I found the editorial in the March 24 issue, “‘Indirect’ deaths from disasters,” interesting because while such deaths have been reported in the media, I didn’t realize how dire and serious this situation is. Indeed, makeshift shelters are a necessity during an emergency, but lack of privacy triggers a lot of stress that can lead to death, including suicide, as the worst scenario.
When emergency shelters have to be set up, they should be improved by listening directly to the people who have to use them.
However, asking the survivors individually would not be practical since it would take too much time. Instead, local authority representatives should gather evacuees’ thoughts and opinions and submit a summary to the central government. Then, the government would be able to provide aid in the disaster area more efficiently and appropriately.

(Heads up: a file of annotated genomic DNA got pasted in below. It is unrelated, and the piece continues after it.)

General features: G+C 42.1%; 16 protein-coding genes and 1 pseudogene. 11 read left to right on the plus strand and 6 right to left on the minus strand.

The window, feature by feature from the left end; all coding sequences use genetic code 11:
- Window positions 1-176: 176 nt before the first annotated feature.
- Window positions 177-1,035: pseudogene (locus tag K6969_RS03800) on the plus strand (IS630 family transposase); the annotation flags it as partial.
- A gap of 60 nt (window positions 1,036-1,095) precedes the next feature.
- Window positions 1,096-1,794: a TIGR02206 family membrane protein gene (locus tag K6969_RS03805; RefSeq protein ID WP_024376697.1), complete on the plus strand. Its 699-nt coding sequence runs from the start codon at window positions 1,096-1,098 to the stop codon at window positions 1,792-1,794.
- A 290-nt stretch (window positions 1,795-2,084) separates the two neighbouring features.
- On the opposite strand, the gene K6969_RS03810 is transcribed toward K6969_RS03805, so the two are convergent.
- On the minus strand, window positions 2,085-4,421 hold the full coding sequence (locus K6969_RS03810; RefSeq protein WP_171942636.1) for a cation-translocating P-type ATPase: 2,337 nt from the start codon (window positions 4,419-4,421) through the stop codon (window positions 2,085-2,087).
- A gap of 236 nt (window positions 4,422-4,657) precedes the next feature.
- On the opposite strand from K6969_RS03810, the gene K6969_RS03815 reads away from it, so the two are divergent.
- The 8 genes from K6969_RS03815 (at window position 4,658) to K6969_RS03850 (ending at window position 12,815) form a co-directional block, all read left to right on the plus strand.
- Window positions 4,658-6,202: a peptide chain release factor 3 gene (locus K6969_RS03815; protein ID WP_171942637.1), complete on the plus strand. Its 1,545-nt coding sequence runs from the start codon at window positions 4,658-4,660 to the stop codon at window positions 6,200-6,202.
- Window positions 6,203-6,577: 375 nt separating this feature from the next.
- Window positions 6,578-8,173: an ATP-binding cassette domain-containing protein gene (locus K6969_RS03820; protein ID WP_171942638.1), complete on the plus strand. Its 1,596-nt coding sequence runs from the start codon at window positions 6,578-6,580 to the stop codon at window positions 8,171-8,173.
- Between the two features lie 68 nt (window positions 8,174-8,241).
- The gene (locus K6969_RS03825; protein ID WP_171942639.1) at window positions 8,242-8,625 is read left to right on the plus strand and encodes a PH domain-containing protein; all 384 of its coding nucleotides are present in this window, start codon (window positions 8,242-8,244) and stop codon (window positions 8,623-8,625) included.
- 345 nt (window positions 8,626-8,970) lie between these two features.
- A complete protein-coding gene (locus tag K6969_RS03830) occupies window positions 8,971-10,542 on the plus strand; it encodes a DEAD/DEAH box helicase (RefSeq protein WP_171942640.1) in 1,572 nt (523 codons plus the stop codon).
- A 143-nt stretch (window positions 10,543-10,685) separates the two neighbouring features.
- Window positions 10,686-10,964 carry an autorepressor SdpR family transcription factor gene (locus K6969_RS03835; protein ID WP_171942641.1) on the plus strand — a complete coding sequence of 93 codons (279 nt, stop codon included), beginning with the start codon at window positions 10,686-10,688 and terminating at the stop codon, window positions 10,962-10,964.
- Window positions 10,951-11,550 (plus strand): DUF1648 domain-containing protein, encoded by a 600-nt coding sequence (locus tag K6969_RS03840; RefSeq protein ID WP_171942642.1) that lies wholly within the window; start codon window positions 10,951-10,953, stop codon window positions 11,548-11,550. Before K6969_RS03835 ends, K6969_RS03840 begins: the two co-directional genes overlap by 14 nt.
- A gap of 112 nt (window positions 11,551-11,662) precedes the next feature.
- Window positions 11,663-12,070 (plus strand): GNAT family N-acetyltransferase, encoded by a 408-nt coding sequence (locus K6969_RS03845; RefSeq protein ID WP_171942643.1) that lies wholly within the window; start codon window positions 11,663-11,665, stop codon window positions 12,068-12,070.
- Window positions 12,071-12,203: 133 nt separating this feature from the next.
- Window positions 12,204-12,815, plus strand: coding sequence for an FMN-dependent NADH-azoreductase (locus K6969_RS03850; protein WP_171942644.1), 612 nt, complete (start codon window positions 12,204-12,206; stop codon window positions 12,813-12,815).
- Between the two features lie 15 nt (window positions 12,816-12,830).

In practice, Komeito local assembly members have passed along the thoughts of people living in temporary housing. Authorities were able to respond, for instance, by adjusting bathwater temperatures to make more residents comfortable. Also, a domestically produced liquid baby formula was released recently that mothers can use at room temperature in an emergency.
Such grassroots activities, though happening little by little, will help disaster victims. As a result, the number of deaths coming in the aftermath of emergencies will gradually decrease.
The opinions expressed in this letter to the editor are the writer’s own and do not necessarily reflect the policies of The Japan Times.
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